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Several speak up for religious rights

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WASHINGTON — As witnesses told how government stopped them from wearing religious clothing or saying prayers in public, Senate Judiciary Committee Chairman Orrin Hatch blamed it on "judicial activists" — and vowed to work against them.

"Judicial activists are attempting to force all remnants of religion from the public square," Hatch told his panel's Constitution Subcommittee on Tuesday. "This is a development that demands our attention."

Sen. John Cornyn, R-Texas, chairman of the subcommittee, agreed, saying, "Government should not discriminate against private expressions of faith, and in favor of only nonreligious private speech, yet that is precisely what is happening all across the country."

Republicans brought in witnesses to bolster those claims.

Nashala Hearn, 12, told how she was suspended twice from school in Muskogee, Okla., for wearing a scarf required by her Muslim religion.

"The principal said it was a bandana and I had to change it or go home," she said.

The Justice Department intervened to help her continue wearing her hijab.

Still, "This experience has been very stressful, very depressing and humiliating," Hearn testified.

Barney Clark of Balch Springs, Texas, testified that the local senior citizens center stopped him and other seniors from their 20-year-old practice of singing religious songs and saying prayers before meals.

When he and others fought it, they were sent a letter "stating that our food program would be in jeopardy if we won the case. They were going to take away our meals at the center for standing up for our rights."

When the Justice Department intervened, Clark said seniors were "able to pray again, sing our music and have Brother Barton teach us and give us inspirational messages."

Kelly Schackelford, chief counsel of the Liberty Legal Institute, which pushed the case of the Texas senior citizens, testified, "We are moving quickly toward a naked public square with religion being treated as pornography when expressed in public. . . . If we do not speak up and act now, we will lose the great religious heritage and freedoms upon which this country was founded."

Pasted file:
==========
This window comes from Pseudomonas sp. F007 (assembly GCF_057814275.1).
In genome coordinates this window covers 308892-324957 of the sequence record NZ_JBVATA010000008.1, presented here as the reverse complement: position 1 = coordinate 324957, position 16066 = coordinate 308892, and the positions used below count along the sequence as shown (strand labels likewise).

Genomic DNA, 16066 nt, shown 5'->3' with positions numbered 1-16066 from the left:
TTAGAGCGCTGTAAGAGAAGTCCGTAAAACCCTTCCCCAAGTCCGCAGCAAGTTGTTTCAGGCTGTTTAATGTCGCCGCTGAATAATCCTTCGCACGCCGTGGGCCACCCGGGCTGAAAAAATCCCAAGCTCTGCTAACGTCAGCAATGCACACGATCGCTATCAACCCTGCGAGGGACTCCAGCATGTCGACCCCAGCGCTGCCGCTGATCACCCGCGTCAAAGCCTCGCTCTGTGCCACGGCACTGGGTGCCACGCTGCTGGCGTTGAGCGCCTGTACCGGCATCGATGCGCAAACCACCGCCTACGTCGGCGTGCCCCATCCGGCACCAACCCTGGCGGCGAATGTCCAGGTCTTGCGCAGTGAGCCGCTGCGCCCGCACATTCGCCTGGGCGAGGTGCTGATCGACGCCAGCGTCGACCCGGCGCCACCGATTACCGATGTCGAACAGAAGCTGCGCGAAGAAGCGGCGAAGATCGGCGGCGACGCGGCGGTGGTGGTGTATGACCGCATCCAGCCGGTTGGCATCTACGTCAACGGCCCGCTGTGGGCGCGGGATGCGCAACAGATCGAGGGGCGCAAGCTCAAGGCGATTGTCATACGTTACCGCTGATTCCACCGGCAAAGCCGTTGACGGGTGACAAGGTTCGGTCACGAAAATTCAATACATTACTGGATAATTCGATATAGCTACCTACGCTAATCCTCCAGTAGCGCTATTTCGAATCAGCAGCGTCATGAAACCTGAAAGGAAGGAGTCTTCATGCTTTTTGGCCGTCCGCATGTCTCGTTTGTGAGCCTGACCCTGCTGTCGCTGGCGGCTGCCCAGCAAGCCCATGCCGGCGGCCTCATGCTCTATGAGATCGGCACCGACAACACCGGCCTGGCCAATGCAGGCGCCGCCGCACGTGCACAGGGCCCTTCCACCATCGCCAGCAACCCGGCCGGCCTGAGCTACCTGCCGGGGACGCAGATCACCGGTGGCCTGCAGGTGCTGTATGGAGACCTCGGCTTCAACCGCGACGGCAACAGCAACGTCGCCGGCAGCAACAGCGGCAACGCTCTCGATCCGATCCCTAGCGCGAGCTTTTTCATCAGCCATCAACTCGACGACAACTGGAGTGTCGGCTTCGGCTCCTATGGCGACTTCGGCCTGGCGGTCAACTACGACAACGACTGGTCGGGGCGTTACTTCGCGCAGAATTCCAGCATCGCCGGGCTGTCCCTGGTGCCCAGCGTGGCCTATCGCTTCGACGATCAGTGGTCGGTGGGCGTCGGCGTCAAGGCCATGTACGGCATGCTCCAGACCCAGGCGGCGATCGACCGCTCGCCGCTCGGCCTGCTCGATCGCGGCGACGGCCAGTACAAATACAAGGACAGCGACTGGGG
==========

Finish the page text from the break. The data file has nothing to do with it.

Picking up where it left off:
But others testified that sometimes religious activities they disagree with are still forced upon them by government — which, they said, is not right.

Steven Rosenauer, who is Jewish, said the Manatee County, Fla., School Board asked visitors to stand and recite the Lord's Prayer at each of its meetings. When he protested, "we received anonymous threatening phone calls, like . . . 'We know where you Jews live, and if you don't drop the lawsuit there will be trouble.' "

He said a settlement was reached where only truly nonsectarian prayer can be used to open board meetings.

Meanwhile, Roy S. Moore testified about why he refused a federal court order to remove a Ten Commandments monument, leading to his removal as an Alabama Supreme Court justice.

He said under the Alabama Constitution, "it was part of my duty as chief justice to acknowledge God as the foundation of our justice system. By ordering me to remove the monument, the federal district court in effect commanded me to violate the oath I swore as chief justice."

But among those who had little sympathy was J. Brent Walker, executive director of the Baptist Joint Committee on Public Affairs.

"The question is not whether the Ten Commandments embody the right teachings," he said. "The question rather is who is the right teacher — American politicians, public officials and judicial officers — or parents, religious leaders and families?

"As a Baptist minister, I can think of little better than for everyone to read and obey the Ten Commandments; as a constitutional lawyer, I can think of little worse than for government officials to tell us to do it."


E-mail: leed@dgsys.com